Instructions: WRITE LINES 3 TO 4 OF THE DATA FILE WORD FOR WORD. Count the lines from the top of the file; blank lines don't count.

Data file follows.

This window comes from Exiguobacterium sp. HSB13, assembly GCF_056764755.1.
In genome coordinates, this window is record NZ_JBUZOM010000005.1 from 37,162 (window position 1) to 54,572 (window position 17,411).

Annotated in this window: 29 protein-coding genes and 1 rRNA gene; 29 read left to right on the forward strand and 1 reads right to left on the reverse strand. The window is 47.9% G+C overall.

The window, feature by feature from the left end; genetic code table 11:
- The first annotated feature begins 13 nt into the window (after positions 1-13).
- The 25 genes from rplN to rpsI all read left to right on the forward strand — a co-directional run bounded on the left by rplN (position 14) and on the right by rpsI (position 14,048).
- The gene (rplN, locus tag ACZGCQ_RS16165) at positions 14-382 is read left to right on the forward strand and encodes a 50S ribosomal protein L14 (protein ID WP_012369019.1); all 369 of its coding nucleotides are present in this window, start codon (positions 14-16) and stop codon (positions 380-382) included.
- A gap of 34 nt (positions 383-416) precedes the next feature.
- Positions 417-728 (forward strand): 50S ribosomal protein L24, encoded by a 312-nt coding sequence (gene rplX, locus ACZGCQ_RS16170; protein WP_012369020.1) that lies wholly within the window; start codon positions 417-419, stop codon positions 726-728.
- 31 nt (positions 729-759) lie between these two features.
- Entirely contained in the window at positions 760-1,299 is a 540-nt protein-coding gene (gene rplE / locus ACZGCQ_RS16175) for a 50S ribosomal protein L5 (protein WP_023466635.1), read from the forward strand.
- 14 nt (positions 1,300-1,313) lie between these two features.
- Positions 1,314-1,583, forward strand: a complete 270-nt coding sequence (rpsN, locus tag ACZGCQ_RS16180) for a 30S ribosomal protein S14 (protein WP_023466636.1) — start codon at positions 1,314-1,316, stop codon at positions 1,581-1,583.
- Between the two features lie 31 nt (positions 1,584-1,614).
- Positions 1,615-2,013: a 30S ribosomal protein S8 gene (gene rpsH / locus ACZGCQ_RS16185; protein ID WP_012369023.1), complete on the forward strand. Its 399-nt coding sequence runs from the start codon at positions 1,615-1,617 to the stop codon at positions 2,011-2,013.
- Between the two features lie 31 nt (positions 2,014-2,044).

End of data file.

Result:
Annotated in this window: 29 protein-coding genes and 1 rRNA gene; 29 read left to right on the forward strand and 1 reads right to left on the reverse strand. The window is 47.9% G+C overall.

The window, feature by feature from the left end; genetic code table 11: